The consequences of the existence of such a procedure are far-reaching. Since entangling comes first, one can prepare the entire entangled state needed during the computation right at the start: one never has to do “on the fly” entanglements. Furthermore, the rewriting of a pattern to standard form reveals parallelism in the pattern computation. In a general pattern, one is forced to compute sequentially and to strictly obey the command sequence, whereas, after standardization, the dependency structure is relaxed, resulting in lower computational depth complexity. Last, the existence of a standard form for any pattern also has interesting corollaries beyond implementation and complexity matters, as it follows from it that patterns using no dependencies, or using only the restricted class of Pauli measurements, can only realize a unitary belonging to the Clifford group, and hence can be efficiently simulated by a classical computer [Got97].
As we have noted before, there are other methods for measurement-based quantum computing: the teleportation technique based on two-qubit measurements and the state-transfer approach based on single qubit measurements and incomplete two-qubit measurements. We will analyze the teleportation model and its relation to the one-way model. We will show how our calculus can be smoothly extended to cover this case as well as new models that we introduce in this paper. We get several benefits from our treatment. We get a workable syntax for handling the dependencies of operators on previous measurement outcomes just by mimicking the one obtained in the one-way model. This has never been done before for the teleportation model. Furthermore, we can use this embedding to obtain a standardization procedure for the models. Finally these extended calculi can be compositionally embedded back in the original one-way model. This clarifies the relation between different measurement-based models and shows that the one-way model of Raussendorf and Briegel is the canonical one.
This paper develops the one-way model ab initio but certain concepts that the reader may be unfamiliar with: qubits, unitaries, measurements, Pauli operators and the Clifford group are in an appendix. These are also readily accessible through the very thorough book of Nielsen and Chuang [NC00].
In the next section we define the basic model, followed by its operational and denotational semantics, for completeness a simple proof of universality is given in section 4, this has appeared earlier in the physics literature [DKP05], in section 5 we develop the rewrite theory and prove the fundamental standardization theorem. In section 6 we develop several examples that illustrate the use of our calculus in designing efficient patterns. In section 7 we prove some theorems about the expressive power of the calculus in the absence of adaptive measurements. In section 8 we discuss other measurement-based models and their compositional embedding to and from the one-way model. In section 9 we discuss further directions and some more related work. In the appendix we review basic notions of quantum mechanics and quantum computation.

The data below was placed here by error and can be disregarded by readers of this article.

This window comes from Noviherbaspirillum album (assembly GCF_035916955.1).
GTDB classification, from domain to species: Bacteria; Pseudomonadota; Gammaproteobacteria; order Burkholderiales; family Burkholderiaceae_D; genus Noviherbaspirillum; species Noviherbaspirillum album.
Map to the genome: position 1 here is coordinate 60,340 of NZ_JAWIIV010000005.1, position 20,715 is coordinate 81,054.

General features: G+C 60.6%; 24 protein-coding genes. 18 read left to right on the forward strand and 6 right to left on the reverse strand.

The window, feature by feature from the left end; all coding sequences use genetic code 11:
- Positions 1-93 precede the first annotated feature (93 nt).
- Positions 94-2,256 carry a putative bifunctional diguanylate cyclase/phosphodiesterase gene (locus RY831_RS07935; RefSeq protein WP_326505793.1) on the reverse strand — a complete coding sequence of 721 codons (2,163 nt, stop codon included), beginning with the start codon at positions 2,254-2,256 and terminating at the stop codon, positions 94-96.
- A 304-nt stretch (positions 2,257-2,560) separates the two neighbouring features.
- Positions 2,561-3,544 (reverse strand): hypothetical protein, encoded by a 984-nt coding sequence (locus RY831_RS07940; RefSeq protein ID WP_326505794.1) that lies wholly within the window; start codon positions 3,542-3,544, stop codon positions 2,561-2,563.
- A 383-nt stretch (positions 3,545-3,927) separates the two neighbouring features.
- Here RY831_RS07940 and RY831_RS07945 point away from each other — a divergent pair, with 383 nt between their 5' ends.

2 Measurement Patterns
We first develop a notation for 1-qubit measurement based computations. The basic commands one can use in a pattern are:
1-qubit auxiliary preparation
2-qubit entanglement operators
and 1-qubit Pauli operators corrections and
The indices , represent the qubits on which each of these operations apply, and is a parameter in . Expressions involving angles are always evaluated modulo . These types of command will be referred to as , , and . Sequences of such commands, together with two distinguished – possibly overlapping – sets of qubits corresponding to inputs and outputs, will be called measurement patterns, or simply patterns. These patterns can be combined by composition and tensor product.
Importantly, corrections and measurements are allowed to depend on previous measurement outcomes. We shall prove later that patterns without these classical dependencies can only realize unitaries that are in the Clifford group. Thus, dependencies are crucial if one wants to define a universal computing model; that is to say, a model where all unitaries over can be realized. It is also crucial to develop a notation that will handle these dependencies. This is what we do now.
Preparation prepares qubit in state . The entanglement commands are defined as (controlled-), while the correction commands are the Pauli operators and .
Measurement is defined by orthogonal projections on
followed by a trace-out operator. The parameter is called the angle of the measurement. For , , one obtains the and Pauli measurements. Operationally, measurements will be understood as destructive measurements, consuming their qubit. The outcome of a measurement done at qubit will be denoted by . Since one only deals here with patterns where qubits are measured at most once (see condition (D1) below), this is unambiguous. We take the specific convention that if under the corresponding measurement the state collapses to , and if to .
Outcomes can be summed together resulting in expressions of the form which we call signals, and where the summation is understood as being done in . We define the domain of a signal as the set of qubits on which it depends.
As we have said before, both corrections and measurements may depend on signals. Dependent corrections will be written and and dependent measurements will be written , where and . The meaning of dependencies for corrections is straightforward: , no correction is applied, while and . In the case of dependent measurements, the measurement angle will depend on , and as follows:
so that, depending on the parities of and , one may have to modify the to one of , and . These modifications correspond to conjugations of measurements under and :
accordingly, we will refer to them as the and -actions. Note that these two actions commute, since up to , and hence the order in which one applies them does not matter.
As we will see later, relations (2) and (3) are key to the propagation of dependent corrections, and to obtaining patterns in the standard entanglement, measurement and correction form. Since the measurements considered here are destructive, the above equations actually simplify to